Ever wondered who controls the comings and goings of the hundreds of thousands of aircraft in our Singapore skies? MH finds out more from Senior Air Traffic Control Officer, Mohammad Yusri Ahmad.
WORDS NURULHUDA SUHAIMI
Admittedly, when I first heard about the position of an Air Traffic Control Officer, or ATCO, I wasn’t completely sure whom that refers to, and what an ATCO does.
“We’re not those who wear neon vests on the tarmac waving flags!” exclaims 35-year-old Mohammad Yusri Ahmad, who works as a Senior Air Traffic Control Officer.
Watching Over Singapore’s Airspace
Having worked for 12 years as an ATCO, Yusri provided Motherhood with some insight into what goes on in the life of an ATCO. “We actually work either at the control tower at Changi or Seletar Airport or the Singapore Air Traffic Control Centre situated near Changi Village. Our main job is to get an aircraft to its destination in a smooth, expeditious and orderly manner.”
“I communicate with pilots over the air coming in and out of Singapore, as well as those overflying our airspace. We ensure all the aircraft keep clear of each other through procedures and standards in place.”
All jobs have their challenges, but probably nothing like what an ATCO goes through. An ATCO not only holds the responsibility of guiding aircraft but also ensuring the safety of the crew and passengers on board.
For Yusri, the most challenging, and according to him, “exciting”, aspects of his job is “orchestrating aircraft in and out of Changi International Airport”.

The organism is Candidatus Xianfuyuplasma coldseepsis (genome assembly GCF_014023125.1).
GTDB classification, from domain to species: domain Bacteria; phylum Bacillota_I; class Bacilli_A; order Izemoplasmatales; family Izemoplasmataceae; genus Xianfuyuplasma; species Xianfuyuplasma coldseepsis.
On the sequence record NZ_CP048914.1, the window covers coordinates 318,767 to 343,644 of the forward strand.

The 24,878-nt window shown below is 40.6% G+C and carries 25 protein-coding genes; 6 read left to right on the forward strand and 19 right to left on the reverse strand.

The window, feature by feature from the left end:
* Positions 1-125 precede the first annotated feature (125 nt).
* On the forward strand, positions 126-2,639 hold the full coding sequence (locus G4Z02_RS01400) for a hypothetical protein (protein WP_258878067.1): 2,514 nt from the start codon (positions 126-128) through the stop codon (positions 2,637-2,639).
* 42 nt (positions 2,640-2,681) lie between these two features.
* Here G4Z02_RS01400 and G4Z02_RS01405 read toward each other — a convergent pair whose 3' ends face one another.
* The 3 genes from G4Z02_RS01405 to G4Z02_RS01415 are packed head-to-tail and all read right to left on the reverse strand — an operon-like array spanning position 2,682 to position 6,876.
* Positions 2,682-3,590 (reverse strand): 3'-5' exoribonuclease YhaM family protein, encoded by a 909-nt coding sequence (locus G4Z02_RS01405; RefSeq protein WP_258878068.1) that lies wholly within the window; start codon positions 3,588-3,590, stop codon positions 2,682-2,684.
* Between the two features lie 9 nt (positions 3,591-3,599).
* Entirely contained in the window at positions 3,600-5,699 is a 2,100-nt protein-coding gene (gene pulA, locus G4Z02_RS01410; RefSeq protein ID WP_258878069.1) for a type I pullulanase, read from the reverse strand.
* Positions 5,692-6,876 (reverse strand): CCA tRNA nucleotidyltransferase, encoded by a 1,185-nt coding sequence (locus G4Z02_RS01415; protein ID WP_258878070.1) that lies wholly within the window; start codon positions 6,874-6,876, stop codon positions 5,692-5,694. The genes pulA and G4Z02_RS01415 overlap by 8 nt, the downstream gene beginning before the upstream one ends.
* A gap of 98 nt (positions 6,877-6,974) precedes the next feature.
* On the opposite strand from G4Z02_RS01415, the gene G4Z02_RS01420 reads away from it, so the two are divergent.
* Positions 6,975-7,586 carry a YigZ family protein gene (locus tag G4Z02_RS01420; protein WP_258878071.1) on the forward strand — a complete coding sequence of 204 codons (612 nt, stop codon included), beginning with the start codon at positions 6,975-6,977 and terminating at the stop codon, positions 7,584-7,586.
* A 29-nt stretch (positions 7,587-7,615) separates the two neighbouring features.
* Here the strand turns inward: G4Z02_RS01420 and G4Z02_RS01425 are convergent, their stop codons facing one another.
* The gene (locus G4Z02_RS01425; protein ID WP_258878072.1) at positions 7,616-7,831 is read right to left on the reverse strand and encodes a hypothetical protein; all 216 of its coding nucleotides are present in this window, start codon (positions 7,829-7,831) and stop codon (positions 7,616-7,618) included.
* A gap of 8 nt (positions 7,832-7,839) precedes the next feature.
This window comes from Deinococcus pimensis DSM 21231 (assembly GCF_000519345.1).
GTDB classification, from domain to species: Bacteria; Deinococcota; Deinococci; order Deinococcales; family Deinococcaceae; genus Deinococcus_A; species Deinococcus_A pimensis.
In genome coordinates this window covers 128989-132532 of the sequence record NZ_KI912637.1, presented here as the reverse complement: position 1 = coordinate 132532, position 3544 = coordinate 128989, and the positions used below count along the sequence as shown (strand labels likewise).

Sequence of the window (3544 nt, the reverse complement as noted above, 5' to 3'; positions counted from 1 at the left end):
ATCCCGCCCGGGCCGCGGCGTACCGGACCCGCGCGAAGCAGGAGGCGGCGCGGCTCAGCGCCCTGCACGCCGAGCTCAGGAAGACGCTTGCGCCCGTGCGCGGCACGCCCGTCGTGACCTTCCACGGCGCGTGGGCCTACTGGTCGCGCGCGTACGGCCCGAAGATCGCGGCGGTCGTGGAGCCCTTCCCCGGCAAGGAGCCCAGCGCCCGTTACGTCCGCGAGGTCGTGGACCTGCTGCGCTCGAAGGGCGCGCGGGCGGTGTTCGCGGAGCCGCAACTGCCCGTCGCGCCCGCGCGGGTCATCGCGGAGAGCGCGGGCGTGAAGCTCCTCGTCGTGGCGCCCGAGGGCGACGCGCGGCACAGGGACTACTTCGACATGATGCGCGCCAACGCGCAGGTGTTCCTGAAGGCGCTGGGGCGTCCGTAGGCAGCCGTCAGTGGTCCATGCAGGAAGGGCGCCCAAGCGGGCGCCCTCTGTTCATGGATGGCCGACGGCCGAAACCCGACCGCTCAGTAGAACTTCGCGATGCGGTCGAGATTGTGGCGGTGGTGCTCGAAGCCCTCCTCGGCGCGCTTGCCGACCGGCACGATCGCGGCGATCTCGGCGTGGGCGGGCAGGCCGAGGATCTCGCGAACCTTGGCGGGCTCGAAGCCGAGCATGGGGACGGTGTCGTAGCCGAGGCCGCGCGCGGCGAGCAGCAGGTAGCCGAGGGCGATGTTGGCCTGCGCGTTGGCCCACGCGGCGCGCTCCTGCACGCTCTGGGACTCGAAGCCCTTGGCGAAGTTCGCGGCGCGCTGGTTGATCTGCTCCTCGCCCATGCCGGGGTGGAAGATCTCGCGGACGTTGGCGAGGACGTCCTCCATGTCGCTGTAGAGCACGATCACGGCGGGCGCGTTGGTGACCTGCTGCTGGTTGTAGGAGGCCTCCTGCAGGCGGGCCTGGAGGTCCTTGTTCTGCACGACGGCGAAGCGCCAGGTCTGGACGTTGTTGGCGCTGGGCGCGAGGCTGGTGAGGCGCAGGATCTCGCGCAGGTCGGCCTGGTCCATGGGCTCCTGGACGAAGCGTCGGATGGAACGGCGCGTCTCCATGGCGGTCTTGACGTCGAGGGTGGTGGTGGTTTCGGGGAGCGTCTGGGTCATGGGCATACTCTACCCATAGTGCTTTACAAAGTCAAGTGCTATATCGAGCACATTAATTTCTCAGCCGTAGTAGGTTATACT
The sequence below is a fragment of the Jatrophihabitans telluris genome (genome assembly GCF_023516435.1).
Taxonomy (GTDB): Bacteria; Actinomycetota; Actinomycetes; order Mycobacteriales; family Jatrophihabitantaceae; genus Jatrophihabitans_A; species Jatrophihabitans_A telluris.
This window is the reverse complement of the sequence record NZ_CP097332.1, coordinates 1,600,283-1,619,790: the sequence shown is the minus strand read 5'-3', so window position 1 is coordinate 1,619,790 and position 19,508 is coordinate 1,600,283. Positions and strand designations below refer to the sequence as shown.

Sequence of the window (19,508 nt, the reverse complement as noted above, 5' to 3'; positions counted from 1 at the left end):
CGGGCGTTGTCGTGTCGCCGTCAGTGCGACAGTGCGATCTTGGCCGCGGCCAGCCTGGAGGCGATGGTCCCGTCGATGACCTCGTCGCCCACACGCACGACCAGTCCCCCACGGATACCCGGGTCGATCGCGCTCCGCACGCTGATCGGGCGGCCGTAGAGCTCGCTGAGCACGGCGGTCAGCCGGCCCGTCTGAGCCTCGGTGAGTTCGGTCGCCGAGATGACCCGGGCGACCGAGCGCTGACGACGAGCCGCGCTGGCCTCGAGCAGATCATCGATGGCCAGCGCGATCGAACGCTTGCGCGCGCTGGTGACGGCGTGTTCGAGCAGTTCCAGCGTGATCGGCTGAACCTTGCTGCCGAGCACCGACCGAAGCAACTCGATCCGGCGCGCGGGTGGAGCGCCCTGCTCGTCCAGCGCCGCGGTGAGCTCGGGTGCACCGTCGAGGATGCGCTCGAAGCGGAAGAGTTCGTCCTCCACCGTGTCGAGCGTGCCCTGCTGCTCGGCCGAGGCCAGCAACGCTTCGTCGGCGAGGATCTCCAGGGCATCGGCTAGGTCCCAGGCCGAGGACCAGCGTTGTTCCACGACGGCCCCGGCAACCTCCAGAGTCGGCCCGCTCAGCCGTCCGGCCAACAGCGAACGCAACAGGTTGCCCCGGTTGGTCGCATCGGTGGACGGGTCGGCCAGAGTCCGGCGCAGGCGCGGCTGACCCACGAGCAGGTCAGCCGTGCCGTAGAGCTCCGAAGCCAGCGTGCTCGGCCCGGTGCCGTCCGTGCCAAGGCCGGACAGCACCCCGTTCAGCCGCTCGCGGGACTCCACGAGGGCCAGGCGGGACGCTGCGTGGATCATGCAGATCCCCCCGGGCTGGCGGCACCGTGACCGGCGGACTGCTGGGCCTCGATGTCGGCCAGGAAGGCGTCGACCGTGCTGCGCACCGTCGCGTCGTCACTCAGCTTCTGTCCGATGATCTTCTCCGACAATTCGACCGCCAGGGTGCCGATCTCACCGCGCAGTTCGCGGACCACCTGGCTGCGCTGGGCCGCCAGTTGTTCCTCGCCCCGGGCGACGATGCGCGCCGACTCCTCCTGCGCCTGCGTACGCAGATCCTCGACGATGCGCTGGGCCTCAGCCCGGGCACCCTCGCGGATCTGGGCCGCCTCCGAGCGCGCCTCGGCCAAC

He says, “Being one of the busiest airports in the world, aircraft land in and fly out of Changi almost every other minute! I would be in contact with about 15 to 20 aircraft at one time, sequencing them for arrival as well as deconflicting them from departing aircraft.”
A Juggling Act
The challenges of an ATCO aren’t just confined to the job itself. For a family man like Yusri, his less-than-ordinary work hours – “three different shifts in an eight-day cycle, regardless of weekends or public holidays”, he says – means he has to find the balance between his job and family.
“My wife is in the banking industry and works office hours. So, most of the time she compromises and works around my schedule. Thankfully, she has a very good support system to fall on whenever I have to work. Whatever limited time both of us have outside work is precious family time,” he says.
Father to a two-year-old daughter, quality time with his little one is important to Yusri. When asked how he spends his free time with his family, he says, “I stay near the beach so on my off days, I would bring my daughter out and cycle to the park and enjoy the outdoors. For me, it is important to expose my daughter to the world outside, pick up life skills, and not just interact with gadgets.”
He adds, “We enjoy staycations and holidays. Recently, we embarked on a two-week trip to Italy and travelled through five different cities. It wasn’t easy with a toddler but we managed!”
Quality over Quantity
If you’re a dad yourself whose job limits you from spending lots of time with your family, don’t beat yourself up over it. As Yusri says, “We don’t have quantity, but make that up with quality.”
“Be it at home or outdoors, interact and explore new horizons with the family. Continue to have dates with your wife. People tend to forget that the core relationship in the family is between a husband and wife. A healthy relationship with the missus can only be good for the family.”
Last but not least, don’t forget to have some time for yourself too. Advises Yusri, “To keep your sanity in check, also make time for your hobby. Only then there will be balance in life!”